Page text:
La Noyée” and “Quelqu’Un M’a Dit,” Carla Bruni
Here’s another two-for-one: Carla Bruni is Italian but sings mostly in French. She’s on my Italian list by a generous extension of today’s theme. The first song (“Drowned woman“) makes me feel like I am floating away on a soft river, eyes half closed (but sleepy, not drowned). Originally written by Serge Gainsbourg, this is a beautiful simple melody that will stick in your head. Quelqu’Un M’a Dit (“Someone told me“) is the lovely title track from the album of the same name, which I very highly recommend. It has been getting a lot of attention in the music world, and rightly so – I think it is a great album. Who knew a supermodel could sing so well? She also writes many of her songs. Not too shabby.

Join me next Wednesday for music from another part of the world, and if I have enticed you into my world of Italian music and you would like further translations of any of these lyrics, please let me know. I am a word-o-phile, so for me, knowing the what the lyrics mean help me to enjoy the song more. It is just too long to post here.

Tante buone cose to you all.

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14 Comments »

  • What great tracks! I especially like “La Noyee.” I also highly recommend all the Putamayo CDs for those of you who like International Music (especially Samba Bassa Nova and French Cafe, my two favorites).

    Kristy — January 11, 2006 @ 4:47 pm

  • Great idea for Wednesdays . . . I’ll be a regular attendee.

    I looked at my site earlier today and realized that I needed to get my ass out of North America. My plan is to post once a week about Brazilian music, which has become another obsession.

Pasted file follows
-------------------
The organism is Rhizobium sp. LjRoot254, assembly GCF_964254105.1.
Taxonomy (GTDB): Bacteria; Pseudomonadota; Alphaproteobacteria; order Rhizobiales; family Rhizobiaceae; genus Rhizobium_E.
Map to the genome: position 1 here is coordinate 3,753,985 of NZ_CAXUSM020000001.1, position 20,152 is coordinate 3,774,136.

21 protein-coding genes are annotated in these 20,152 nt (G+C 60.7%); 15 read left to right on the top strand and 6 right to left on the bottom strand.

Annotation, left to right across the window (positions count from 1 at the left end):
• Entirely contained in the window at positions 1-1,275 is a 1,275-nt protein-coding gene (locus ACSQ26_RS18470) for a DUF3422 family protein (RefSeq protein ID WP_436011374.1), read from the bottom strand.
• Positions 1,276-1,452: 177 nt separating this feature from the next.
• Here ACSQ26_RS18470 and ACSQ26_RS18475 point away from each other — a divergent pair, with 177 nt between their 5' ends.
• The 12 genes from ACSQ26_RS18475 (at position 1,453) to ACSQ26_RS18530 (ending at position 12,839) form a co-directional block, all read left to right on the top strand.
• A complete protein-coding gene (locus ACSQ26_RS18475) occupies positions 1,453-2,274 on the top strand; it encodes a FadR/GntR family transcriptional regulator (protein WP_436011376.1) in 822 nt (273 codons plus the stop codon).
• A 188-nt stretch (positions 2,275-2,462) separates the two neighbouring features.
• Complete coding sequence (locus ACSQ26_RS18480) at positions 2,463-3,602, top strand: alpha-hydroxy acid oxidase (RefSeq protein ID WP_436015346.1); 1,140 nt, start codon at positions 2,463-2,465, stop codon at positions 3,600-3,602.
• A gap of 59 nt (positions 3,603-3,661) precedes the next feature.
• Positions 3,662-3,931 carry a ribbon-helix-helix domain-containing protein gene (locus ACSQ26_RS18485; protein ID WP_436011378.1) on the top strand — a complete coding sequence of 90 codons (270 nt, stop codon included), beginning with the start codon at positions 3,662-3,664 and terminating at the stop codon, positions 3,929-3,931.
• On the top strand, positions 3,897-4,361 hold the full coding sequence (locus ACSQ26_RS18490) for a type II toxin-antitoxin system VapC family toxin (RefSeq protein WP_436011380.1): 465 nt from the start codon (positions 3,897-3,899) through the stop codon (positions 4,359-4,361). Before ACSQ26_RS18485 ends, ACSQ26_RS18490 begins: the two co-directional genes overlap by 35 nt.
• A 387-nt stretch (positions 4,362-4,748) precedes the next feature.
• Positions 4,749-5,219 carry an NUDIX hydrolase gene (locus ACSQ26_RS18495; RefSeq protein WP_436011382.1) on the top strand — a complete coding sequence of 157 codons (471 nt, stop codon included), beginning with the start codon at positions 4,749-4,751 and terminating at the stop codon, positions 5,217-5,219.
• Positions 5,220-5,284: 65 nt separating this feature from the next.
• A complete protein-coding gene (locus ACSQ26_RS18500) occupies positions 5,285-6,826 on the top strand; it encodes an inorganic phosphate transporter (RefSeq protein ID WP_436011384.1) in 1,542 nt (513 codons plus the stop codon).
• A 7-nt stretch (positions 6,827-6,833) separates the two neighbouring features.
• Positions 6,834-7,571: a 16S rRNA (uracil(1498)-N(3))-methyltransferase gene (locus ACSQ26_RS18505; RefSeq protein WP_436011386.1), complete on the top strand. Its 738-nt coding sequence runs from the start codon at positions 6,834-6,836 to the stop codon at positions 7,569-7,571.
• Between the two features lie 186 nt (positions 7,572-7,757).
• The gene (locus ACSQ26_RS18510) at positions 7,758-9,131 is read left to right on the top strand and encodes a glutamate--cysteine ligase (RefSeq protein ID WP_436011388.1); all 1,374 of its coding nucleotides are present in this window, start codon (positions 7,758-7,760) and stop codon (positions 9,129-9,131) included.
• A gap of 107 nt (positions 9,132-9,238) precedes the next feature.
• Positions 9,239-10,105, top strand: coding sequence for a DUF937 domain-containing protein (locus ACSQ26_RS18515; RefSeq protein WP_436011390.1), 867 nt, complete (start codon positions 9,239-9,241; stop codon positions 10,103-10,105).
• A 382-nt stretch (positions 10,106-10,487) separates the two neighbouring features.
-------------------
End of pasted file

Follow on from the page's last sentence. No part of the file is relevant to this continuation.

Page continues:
Keep on.

    Jennings — January 11, 2006 @ 6:27 pm

  • Carla Bruni is amazing…the whole CD is really really beautiful, which is a little surprising considering her job history..

    connor — January 12, 2006 @ 11:59 am

  • hello from Italy! congrats on this excellent post! it’s the first i’ve read of any mp3blogger being interested in the Italian music scene. however, since you know the local artists so well already, do check out some other interesting bands – like Baustelle, Amari, Afterhours or Subsonica. you never know… you might want to do a second episode ;-) keep up the great work!

    pelice — January 16, 2006 @ 11:40 am

  • FYI, Record Brother had some great vintage international garage-rockin’ albums up for complete dowload, including an Italian Beat ’60s, Mexican Rumble and Japanese Garage-Psych of the same era. Some of the covers of popular songs of the day are in English, some in the native languages, and lots of original stuff too.

    Dan Aloi — June 27, 2006 @ 2:28 pm

  • Baustelle: romantico a Milano
    The best italian song (and video) of 2006

    Anonymous — October 17, 2006 @ 3:02 pm

  • I don’t know if you will read this but a grest italian rap/funk “Spaghetti Funk” as they cll it is Articolo 31. two great songs are
    Senza dubbio and Come Una Pietra Scalciata (Con Bob Dylan)a Bob Dylan cover.

    Anonymous — January 26, 2007 @ 9:46 pm

  • you should check out “gli amanti di roma” by gianmaria testa, and “estate” by negramaro

    Anonymous — February 14, 2007 @ 11:26 pm

  • Yeh, actually nice tracks!! Keep on keeping on! Thanks for such good stuff!

    Sitora Nekto — April 6, 2007 @ 12:08 pm